Defective Lease – No management company. Unhelpful Freeholder

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    Defective Lease – No management company. Unhelpful Freeholder

    Hi all, I'm in the process of trying to sell my flat. Our buyer's solicitor discovered a defect in the lease concerning the arrangements for maintaining and insuring the building. The responsibility for this was placed on a management company, which was a separate company from the one that owned the freehold. The management company did not own the building or have a lease of any part of it.

    We have tried contacting the freeholders solicitors for a deed of variation, we have said we are happy to pay the costs involved, but they do not seem interested in rectifying the situation.

    We have explored collective enfranchisement, we have approached the leaseholders of the other 3 flats in ours building. One is in dire straits financially, the other is an absentee landlord who has no interest in spending any money on the flat, the third is a sick elderly lady, her children are proccupied with her care and don't want the hassle of sorting out the freehold.

    I'm not sure how we were able to purchase this flat in the first place, or how our bank were able to lend us the money. But we appear to be stuck now. We have complained to our previous solicitors who assisted us in buying the flat who deny any wrongdoing. We have contacted the property ombudsmen who think we may have a claim of negligence but any costs will need to be made retrospectively AFTER having fixed the problem.

    We feel totally helplessly stuck. And not sure how to proceed. I'm so frustrated that the flat appears to have changed hands at least 4 times since the creation of the lease and we cannot seem to shift.

    Does anybody have any bright ideas?


    #2
    If you formed an RTM you would have the insurable interest - it would take around 5 months to set up and for you to be in a position to insure

    Probably have to pay the costs of the RTM yourself, just get the signatures from the other lessees

    Comment


      #3
      Originally posted by James_RM View Post
      ... arrangements for maintaining and insuring the building. The responsibility for this was placed on a management company, which was a separate company from the one that owned the freehold. The management company did not own the building or have a lease of any part of it.

      Does anybody have any bright ideas?
      I assume from what you say the lease names X company as embedded manager to carry out maintainance and insure the premises? Not sure what the issue is? Unless the MC is a sulking bunch of coves?

      It makes no sense to this country chicken that one flat would need a DoV to cover maintenance and insuring that would create a different arrangement to the other three leases?

      Is X company still alive and doing its managing work? Do you all pay a service charge for maintenance and insuring the building? Is it insured?

      I might be misresembling the problem, so forgive me.

      Would it not be far less hassle just to insure the whole gaff yourself even if it might end up duplicating insurance? Got to be cheaper and less soul destroying that incurring the effort and cost of exercising RTM for four flats that needs two directors, one being you and you are off asap. Can't see that flying with the other flats?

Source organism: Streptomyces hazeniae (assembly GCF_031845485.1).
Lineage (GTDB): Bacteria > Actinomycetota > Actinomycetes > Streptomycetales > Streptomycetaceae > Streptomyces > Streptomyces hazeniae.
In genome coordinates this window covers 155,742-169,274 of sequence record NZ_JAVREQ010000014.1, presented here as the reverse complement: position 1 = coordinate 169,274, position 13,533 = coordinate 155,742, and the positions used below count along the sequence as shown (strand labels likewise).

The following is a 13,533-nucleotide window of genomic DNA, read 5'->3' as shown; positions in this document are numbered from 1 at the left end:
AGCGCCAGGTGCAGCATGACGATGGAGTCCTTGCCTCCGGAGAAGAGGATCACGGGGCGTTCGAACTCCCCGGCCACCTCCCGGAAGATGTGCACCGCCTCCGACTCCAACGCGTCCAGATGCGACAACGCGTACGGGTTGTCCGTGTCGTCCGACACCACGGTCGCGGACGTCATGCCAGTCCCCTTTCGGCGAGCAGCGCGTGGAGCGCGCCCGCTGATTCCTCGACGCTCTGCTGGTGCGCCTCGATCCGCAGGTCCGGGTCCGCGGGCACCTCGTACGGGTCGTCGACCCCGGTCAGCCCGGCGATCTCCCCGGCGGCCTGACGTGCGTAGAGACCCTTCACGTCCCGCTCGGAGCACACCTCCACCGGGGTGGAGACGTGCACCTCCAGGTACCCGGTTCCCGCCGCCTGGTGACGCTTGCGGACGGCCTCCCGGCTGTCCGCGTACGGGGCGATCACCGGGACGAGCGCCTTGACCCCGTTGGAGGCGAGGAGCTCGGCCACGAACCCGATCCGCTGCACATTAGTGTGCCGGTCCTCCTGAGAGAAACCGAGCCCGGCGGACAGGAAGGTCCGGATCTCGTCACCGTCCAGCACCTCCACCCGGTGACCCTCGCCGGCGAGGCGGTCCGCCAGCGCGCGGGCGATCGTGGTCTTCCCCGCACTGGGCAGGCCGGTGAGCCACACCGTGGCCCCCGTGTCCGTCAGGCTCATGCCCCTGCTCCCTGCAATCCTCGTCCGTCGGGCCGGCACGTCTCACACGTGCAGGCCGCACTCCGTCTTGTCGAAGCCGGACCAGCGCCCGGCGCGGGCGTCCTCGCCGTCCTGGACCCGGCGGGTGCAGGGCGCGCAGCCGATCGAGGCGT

Sorry if I missed the point. Not sharpest knife in drawer.

      Do not read my offerings, based purely on my research or experience as a lessee, as legal advice. If you need legal advice please see a solicitor.

      Comment


        #4
        Is this not an issue to take to the Land's Tribunal ie FTT for them to resolve?

        Comment


          #5
          Hi all, thanks for the replies. We have decided we are out of our depth, out of time and just want out of the flat. We are looking at cash buyers of problem properties as a last resort but I am worried that the freeholder won't provide an LPE1 form. Is this a requirement for even cash buyers buying the property at a bargain price?

          Comment


            #6
            A cash buyer would discover all the problems you are currently having. Whatever value you currently expect to get for the flat could easily be reduced by 25% or more. They would have you over a barrel. If you have a mortgage yourself, you may find a cash offer too low to repay the mortgage.

            You need to sort the management company issue and loads of questions remain unanswered.

            1. Could you buy the freehold personally from the freeholder? Would they be willing to sell?
            2. Could you restore the management company (has it been struck off)?
            3. Consider RTE or RTM.

            Whilst you say the other three leaseholders are 'absent/ignorant/unwilling to help' you could go something along the lines of writing to them (and elderly ladies relatives) and say, "We are trying to sell. We can't because of lack of management company as noted and freeholder is unwilling to do anything. If necessary, we will sell to cash buyer for £'value of flat x 65%'. This will show up in searches in future and seriously degrade the value of YOUR flat when you come to sell. Help us with RTM/RTE as its as much your problem as ours."

            Word it nicer than I've put it, but you get the jist. Elderly ladies relatives will look at inheritance and wonder if they might need to step in. Even absent landlord might want to do something.

            Comment

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